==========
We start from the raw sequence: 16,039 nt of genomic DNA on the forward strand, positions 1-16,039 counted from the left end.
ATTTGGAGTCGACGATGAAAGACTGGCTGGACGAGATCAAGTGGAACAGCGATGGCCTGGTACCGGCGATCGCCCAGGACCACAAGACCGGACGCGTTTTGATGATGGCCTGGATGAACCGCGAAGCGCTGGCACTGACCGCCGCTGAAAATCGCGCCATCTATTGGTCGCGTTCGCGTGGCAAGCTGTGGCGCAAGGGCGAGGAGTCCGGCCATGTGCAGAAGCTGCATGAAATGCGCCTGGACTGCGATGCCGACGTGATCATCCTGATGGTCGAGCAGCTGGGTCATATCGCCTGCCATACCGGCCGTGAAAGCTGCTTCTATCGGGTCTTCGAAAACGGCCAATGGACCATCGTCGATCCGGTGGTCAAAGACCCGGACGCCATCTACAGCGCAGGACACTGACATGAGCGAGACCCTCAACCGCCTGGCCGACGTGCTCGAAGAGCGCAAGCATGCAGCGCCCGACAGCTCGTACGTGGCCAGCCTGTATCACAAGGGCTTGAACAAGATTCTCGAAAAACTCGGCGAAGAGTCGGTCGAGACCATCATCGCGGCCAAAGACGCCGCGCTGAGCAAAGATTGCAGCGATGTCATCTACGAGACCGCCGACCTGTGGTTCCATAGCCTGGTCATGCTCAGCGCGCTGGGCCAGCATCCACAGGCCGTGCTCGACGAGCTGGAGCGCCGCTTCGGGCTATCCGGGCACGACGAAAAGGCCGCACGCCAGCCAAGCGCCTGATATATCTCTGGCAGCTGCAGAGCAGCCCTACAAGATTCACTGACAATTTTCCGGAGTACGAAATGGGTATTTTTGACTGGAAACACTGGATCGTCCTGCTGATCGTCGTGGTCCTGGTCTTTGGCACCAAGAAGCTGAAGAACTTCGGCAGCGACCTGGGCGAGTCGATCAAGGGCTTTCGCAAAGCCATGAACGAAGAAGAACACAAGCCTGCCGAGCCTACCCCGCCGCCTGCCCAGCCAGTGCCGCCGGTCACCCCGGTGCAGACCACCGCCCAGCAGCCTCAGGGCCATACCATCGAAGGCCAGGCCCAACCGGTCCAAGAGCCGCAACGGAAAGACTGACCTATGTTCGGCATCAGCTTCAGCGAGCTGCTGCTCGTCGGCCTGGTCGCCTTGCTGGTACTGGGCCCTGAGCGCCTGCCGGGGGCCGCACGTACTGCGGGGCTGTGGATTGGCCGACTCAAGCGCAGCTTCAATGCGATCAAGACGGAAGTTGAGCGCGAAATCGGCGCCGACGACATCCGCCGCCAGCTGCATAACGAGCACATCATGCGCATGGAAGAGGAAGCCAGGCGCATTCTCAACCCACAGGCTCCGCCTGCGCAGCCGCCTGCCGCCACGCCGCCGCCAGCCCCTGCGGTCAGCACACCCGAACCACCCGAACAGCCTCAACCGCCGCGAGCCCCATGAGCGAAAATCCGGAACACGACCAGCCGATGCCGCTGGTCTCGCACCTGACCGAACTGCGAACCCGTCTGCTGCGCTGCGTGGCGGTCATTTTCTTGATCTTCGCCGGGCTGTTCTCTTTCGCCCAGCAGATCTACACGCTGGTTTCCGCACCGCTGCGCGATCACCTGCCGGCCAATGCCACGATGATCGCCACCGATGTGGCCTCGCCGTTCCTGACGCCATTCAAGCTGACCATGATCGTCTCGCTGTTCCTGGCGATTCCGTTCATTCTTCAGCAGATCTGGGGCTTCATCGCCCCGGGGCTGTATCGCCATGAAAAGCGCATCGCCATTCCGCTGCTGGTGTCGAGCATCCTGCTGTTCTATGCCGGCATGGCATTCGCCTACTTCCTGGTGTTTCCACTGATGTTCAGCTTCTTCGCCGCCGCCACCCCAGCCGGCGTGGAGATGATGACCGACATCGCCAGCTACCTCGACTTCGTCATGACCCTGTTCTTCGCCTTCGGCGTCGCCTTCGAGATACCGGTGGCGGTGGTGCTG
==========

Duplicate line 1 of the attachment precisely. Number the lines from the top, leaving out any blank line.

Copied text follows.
We start from the raw sequence: 16,039 nt of genomic DNA on the forward strand, positions 1-16,039 counted from the left end.